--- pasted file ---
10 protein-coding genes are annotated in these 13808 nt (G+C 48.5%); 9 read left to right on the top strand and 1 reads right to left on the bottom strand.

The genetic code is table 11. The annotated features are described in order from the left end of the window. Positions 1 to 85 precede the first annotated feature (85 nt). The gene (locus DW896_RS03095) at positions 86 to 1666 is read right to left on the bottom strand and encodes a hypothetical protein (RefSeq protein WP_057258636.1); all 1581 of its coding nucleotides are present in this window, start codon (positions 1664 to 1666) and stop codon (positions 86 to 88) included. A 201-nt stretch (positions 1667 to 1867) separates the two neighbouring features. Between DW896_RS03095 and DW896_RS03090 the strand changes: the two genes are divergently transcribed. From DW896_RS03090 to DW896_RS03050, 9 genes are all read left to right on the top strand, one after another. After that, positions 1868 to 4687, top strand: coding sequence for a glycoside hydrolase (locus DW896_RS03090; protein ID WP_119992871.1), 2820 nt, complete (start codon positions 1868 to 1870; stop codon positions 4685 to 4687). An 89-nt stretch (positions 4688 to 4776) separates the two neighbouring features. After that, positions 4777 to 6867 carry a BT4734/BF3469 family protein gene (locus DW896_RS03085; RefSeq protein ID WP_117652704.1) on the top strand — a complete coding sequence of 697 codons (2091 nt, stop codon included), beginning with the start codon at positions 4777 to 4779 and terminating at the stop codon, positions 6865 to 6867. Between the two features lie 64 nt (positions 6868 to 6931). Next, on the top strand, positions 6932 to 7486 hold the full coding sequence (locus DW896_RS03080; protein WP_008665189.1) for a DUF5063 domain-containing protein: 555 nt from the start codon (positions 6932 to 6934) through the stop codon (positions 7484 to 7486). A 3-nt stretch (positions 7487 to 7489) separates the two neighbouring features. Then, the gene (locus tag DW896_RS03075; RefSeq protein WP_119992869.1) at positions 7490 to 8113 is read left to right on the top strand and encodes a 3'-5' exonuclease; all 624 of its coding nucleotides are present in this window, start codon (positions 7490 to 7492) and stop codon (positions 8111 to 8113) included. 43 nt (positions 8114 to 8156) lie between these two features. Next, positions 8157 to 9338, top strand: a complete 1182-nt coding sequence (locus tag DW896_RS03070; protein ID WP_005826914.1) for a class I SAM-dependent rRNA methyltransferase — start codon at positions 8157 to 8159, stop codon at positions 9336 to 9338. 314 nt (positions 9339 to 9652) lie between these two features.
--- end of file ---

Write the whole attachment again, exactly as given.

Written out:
10 protein-coding genes are annotated in these 13808 nt (G+C 48.5%); 9 read left to right on the top strand and 1 reads right to left on the bottom strand.

The genetic code is table 11. The annotated features are described in order from the left end of the window. Positions 1 to 85 precede the first annotated feature (85 nt). The gene (locus DW896_RS03095) at positions 86 to 1666 is read right to left on the bottom strand and encodes a hypothetical protein (RefSeq protein WP_057258636.1); all 1581 of its coding nucleotides are present in this window, start codon (positions 1664 to 1666) and stop codon (positions 86 to 88) included. A 201-nt stretch (positions 1667 to 1867) separates the two neighbouring features. Between DW896_RS03095 and DW896_RS03090 the strand changes: the two genes are divergently transcribed. From DW896_RS03090 to DW896_RS03050, 9 genes are all read left to right on the top strand, one after another. After that, positions 1868 to 4687, top strand: coding sequence for a glycoside hydrolase (locus DW896_RS03090; protein ID WP_119992871.1), 2820 nt, complete (start codon positions 1868 to 1870; stop codon positions 4685 to 4687). An 89-nt stretch (positions 4688 to 4776) separates the two neighbouring features. After that, positions 4777 to 6867 carry a BT4734/BF3469 family protein gene (locus DW896_RS03085; RefSeq protein ID WP_117652704.1) on the top strand — a complete coding sequence of 697 codons (2091 nt, stop codon included), beginning with the start codon at positions 4777 to 4779 and terminating at the stop codon, positions 6865 to 6867. Between the two features lie 64 nt (positions 6868 to 6931). Next, on the top strand, positions 6932 to 7486 hold the full coding sequence (locus DW896_RS03080; protein WP_008665189.1) for a DUF5063 domain-containing protein: 555 nt from the start codon (positions 6932 to 6934) through the stop codon (positions 7484 to 7486). A 3-nt stretch (positions 7487 to 7489) separates the two neighbouring features. Then, the gene (locus tag DW896_RS03075; RefSeq protein WP_119992869.1) at positions 7490 to 8113 is read left to right on the top strand and encodes a 3'-5' exonuclease; all 624 of its coding nucleotides are present in this window, start codon (positions 7490 to 7492) and stop codon (positions 8111 to 8113) included. 43 nt (positions 8114 to 8156) lie between these two features. Next, positions 8157 to 9338, top strand: a complete 1182-nt coding sequence (locus tag DW896_RS03070; protein ID WP_005826914.1) for a class I SAM-dependent rRNA methyltransferase — start codon at positions 8157 to 8159, stop codon at positions 9336 to 9338. 314 nt (positions 9339 to 9652) lie between these two features.